Changing the aquarium water is probably the most laborious job for the home aquarist, but putting it off often leads to algae growth and sick fishes. It is impossible to say exactly how much and how often, but as a general rule the water should be changed at least two or three times a month. This is because tap water is rich in CO2 and it replaces vital trace elements. The replacement of these trace elements is essential to the growth and development of aquatic plants. Sometimes people complain that their fishes have died from frequent water changes. This is almost always the case where the water hadn't been changed in a long time, thus the fishes were affected by either pH shock (the old water must have become acidic) or a sudden drop in the amount of filter bacteria (especially if the filter was cleaned at the same time, always a bad idea), which led to sudden acidification. The trick is simply to change the water in smaller quantities, but much more often. One good method is to store a reservoir of water in a separate tank, let it stand for 24 hrs and aerate the water with an airstone before changing the old water in your aquarium. By using this method, the aeration will eliminate the harmful chlorine commonly found in tap water. Water changes can be done as frequently as daily for some setups.
Plants should be closely watched in hot summer weather, even though the dog days of summer may have us feeling lazy. Plants and fish are more sensitive to heat than we are, so even a small rise in temperature can have disastrous results for our planted tanks. The aquarium should be kept in a continually air-conditioned room near the A/C. Otherwise, an aquarium cooler is recommended. The ideal maximum temperature for most aquatic plants is around 82 degrees F, and they can withstand temperatures of up to 87 degrees F for short periods. Water is generally two degrees cooler than the room temperature, so the room temperature should be set at 84 F. Of course, the lighting has to be taken into account as well. A fan directed at the aquarium will lower the temperature a few degrees. Some aquarists float bags of ice in the aquarium as a temporary measure. However, this is not a very good idea as the temperature in your aquarium will constantly fluctuate, causing more harm than good.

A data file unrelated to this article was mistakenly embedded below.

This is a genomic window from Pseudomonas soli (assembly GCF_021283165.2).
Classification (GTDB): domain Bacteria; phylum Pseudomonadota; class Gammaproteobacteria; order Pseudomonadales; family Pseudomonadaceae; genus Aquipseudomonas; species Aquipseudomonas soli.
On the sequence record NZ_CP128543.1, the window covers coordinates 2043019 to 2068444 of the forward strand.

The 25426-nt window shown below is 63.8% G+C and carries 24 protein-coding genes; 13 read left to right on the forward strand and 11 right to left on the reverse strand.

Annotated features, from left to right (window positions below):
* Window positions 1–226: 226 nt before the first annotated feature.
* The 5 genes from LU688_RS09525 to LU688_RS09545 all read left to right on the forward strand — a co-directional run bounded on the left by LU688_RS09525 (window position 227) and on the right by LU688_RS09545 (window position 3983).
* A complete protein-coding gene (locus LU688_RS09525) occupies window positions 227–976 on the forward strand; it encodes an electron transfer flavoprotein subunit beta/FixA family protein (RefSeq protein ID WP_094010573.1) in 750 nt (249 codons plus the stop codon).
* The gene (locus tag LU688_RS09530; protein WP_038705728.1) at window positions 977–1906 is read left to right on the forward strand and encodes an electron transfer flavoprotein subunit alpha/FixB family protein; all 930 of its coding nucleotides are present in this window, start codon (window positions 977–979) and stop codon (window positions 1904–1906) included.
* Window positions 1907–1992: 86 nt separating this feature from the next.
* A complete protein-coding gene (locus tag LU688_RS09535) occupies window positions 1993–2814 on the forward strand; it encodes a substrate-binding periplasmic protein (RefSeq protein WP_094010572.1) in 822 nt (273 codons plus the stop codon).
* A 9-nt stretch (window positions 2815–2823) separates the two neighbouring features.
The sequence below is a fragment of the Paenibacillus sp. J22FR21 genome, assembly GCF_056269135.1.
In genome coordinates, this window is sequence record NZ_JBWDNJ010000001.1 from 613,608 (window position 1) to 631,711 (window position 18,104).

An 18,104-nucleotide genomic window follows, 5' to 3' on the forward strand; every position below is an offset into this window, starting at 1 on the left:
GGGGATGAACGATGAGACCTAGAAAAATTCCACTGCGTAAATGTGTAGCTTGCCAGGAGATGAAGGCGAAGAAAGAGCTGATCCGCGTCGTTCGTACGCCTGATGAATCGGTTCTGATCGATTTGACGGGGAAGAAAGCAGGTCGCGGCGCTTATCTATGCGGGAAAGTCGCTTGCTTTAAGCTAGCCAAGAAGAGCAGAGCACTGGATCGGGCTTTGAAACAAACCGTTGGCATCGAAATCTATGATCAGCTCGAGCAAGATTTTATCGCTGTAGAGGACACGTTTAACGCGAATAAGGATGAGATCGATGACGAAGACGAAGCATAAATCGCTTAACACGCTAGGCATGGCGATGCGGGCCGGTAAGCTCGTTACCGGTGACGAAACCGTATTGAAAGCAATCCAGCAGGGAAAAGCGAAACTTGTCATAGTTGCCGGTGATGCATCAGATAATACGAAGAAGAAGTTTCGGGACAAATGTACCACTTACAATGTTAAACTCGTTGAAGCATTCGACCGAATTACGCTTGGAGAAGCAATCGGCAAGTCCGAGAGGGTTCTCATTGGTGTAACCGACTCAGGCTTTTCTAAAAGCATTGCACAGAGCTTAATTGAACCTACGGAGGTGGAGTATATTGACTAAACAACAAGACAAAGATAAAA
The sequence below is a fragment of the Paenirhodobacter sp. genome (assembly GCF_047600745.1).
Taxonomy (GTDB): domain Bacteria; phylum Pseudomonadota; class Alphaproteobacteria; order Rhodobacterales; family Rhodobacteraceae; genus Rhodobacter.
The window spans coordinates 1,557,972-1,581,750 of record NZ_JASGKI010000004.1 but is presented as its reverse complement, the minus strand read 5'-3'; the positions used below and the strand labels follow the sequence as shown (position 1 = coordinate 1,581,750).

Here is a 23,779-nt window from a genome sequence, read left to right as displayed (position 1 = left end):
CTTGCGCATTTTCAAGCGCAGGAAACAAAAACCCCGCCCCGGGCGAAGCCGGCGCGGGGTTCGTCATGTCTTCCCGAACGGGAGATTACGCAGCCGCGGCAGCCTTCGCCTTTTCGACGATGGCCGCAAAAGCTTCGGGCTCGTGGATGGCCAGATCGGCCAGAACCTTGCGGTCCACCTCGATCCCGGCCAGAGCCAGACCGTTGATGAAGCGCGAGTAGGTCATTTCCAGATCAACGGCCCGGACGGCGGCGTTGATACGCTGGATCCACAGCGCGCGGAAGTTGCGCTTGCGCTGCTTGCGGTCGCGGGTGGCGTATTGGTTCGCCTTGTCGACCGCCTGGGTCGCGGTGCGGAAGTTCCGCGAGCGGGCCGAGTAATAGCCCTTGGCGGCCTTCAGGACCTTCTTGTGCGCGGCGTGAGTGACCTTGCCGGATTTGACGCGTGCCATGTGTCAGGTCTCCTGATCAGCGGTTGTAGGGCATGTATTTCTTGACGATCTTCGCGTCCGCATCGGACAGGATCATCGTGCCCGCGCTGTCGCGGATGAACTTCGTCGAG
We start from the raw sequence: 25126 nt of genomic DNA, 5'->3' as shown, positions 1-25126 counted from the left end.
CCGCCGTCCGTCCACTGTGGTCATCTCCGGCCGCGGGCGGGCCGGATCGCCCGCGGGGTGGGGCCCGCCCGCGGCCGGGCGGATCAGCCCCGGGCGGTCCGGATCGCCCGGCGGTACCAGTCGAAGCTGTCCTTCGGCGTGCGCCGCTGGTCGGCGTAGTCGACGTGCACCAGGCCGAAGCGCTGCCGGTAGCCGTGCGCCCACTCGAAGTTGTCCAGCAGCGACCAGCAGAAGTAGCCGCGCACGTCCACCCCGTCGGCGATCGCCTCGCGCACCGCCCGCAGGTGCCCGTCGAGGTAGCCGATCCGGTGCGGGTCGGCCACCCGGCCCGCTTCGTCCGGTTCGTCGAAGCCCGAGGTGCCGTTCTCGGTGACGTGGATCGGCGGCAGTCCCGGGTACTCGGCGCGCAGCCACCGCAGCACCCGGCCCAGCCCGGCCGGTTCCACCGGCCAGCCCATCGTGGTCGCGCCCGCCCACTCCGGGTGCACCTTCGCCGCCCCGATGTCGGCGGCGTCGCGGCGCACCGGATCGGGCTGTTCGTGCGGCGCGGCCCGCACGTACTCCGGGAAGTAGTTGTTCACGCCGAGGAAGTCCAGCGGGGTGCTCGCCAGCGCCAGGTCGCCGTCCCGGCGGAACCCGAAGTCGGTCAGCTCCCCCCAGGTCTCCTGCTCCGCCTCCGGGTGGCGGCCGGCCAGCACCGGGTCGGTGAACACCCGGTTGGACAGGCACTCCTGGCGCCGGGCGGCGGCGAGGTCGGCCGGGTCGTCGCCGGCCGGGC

A more troublesome but effective way to lower the temperature is to change 70-80% of the water. Chlorine is less soluble during summer when the water is warm, so even large water changes won't lead to chlorine poisoning. Frequent water changes will promote growth during the regularly stagnate summer months. The stunted growth syndrome during summer is natural but is often mistakenly handled by adding more fertilizer.
Aquatic plants are at their best in winter. There is little special treatment to worry about, but some form of heating is necessary unless there is continuous climate control. A simple heater and thermostat system is easily set up, but the heater should have a lower electrical capacity than the thermostat. For example, if the thermostat's capacity is 300W, the heater theoretically should have a limit of around 250W. Thermostats often break as a result of strain, using more electricity than their capacity, so there should be a safety factor.
Most heaters do not affect the bottom of the aquarium enough, and roots can be damaged. This is especially a problem with aquariums that are kept in cold areas so that the thermostat is always on. One way to prevent heat loss through the bottom is to place Styrofoam underneath and around the lower half of the sides of the aquarium. Bottom heaters plates, such as the types manufactured by ADA, is another option. Bottom heater plates have their advantages as they provide even heat distribution throughout the substrate. It is important that bottom heaters have their own thermostats to prevent overheating and frying the roots.
The chlorine content of cold water is high, so water changes should be less frequent in winter. When the water is heated in a boiler, tiny bubbles of chlorine are formed which can get caught in the gills of fishes and do them great harm. Water should be changed a little at a time and aerated with an air stone or by pouring it from bucket to bucket in order to dispel some of the chlorine gas.